The Truth Should Out Page 3

Two remote devices are connected to the main ABX black box by 25!0 cables. One is the button module which allows you to select A, B, or X for each trial. The other contains two relays plus six audio-cable receptacles. The relays connect one receptacle (per channel) to either one of the other two receptacles, which means that the switching can feed one source (per channel) to either of two external-device inputs, or can feed two external-device outputs to a single (per channel) input.

The ABX cannot, however, switch a device's inputs and outputs simultaneously. If you are comparing outputs from two devices, their inputs must remain in parallel across the source. This could be a liability under certain conditions, as when two power amplifiers present different load impedances to a preamplifier which does best with a fairly high load across its outputs. The amplifier which would normally sound best with that preamp will be handicapped by the reduction of its input impedance due to the paralleled impedance of the other amplifier, and neither amp may sound as good with that preamp as it could. This may or may not be significant with any pair of devices, but it is the kind of uncontrolled variable which tends to undermine the validity of any scientific experiment.

And speaking of power amplifiers, the ABX is not really designed for testing them all. While the manual—which itself is not as clear nor comprehensive as it could be --shows how the relay box can be connected so as to switch loudspeakers between two power amps, it cites the relays as being rated at 100 milliamps, which equates to a power-handling capacity of about 0.08 watts into an 8-ohm load. With most loudspeakers, this would elicit an output level of about 80dB at 1 meter, which is not quite adequate for serious analytical listening. (Most audiophile systems are played at 90 to 100dB on peaks.) Adding further to the difficulty of handling power amplifiers with the ABX is the fact that it has no level-set adjustments with which to match the gain of the amplifiers. Level matching is extremely important in A/B testing, so if the more-sensitive of the two power amplifiers does not have its own input level-set adjusts, these should be added externally. (They should be 100k ohm log potentiometers, 0.5W, located as close to the power amp as possible to minimize HF losses. These pots are available as "raw" parts from any electronics supply store, but they are not commercially available as preassembled devices from any source. I feel that ABX should at least make them available as an extra-cost option.)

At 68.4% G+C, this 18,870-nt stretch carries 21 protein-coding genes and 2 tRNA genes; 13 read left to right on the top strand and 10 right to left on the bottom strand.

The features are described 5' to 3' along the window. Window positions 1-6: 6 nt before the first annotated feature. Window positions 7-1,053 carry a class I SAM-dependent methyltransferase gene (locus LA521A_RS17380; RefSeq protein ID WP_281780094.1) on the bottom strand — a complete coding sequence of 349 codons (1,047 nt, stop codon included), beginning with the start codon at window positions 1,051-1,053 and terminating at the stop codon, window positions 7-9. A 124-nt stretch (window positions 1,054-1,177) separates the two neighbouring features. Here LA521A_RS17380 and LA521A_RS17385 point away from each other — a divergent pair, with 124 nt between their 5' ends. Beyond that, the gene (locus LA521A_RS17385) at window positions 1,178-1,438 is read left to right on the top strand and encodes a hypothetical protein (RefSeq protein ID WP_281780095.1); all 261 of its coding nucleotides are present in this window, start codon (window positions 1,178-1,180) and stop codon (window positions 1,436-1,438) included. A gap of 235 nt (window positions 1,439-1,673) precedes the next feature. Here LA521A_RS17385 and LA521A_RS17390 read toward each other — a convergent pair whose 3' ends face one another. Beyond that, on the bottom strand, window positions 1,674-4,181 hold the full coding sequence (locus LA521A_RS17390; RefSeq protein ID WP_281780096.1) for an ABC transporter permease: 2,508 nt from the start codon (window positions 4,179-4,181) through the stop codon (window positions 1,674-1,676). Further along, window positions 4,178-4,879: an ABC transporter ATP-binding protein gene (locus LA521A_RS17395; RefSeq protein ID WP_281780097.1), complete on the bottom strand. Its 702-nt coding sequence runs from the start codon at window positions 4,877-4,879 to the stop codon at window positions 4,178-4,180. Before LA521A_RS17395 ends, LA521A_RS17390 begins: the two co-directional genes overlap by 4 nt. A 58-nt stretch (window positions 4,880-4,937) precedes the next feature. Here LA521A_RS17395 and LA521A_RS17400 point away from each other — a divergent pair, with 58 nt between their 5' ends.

Even with preamps (instead of power amps), there are a few problems which ABX should address themselves to. The lack of input switching means that one cannot do valid comparisons between preamps with a phono cartridge as the signal source. And since the biggest difference between the sounds of preamps is the way they handle impulse material from cartridges, it is essential for preamp evaluation that a phono source be used. With the preamp inputs paralleled, the cartridge will see half of its recommended load impedance, resulting (usually) in a rolled-off high end. Inserting a resistor in each channel to bring its load up to the requisite 47k ohms will reduce its output by 6dB, and cranking up the gain on both preamps to compensate may make hum and/or hiss audible. And if one preamp happens to be a little noisier than the other, any listener can take the increase or decrease of noise as an unfair clue as to which preamp is currently occupying the X slot. (The best approach to preamp testing would be to lift the phono-input load resistors from one preamp, allowing the other to provide the load for both.)

As it now stands, the ABX is most easily used for comparisons between tape recorders, signal processors, and the high-level sections of preamplifiers. But that is not the end of potential problems with this. Some devices, due to poor design, leaky capacitors or misadjustment, have small amounts of DC across their output or input connections. When one of these switched DC-offset connections is switched into the system, it will cause a click which, again, can be picked up by any perceptive listener as a clue to what component has just been switched in. High-value low-wattage resistors from the signal path to ground at all of the receptacles on the ABX will prevent this with most components, although not with power amplifiers. For valid comparisons of amps, any DC offset adjustments in them should first be trimmed to eliminate every trace of switching clicks.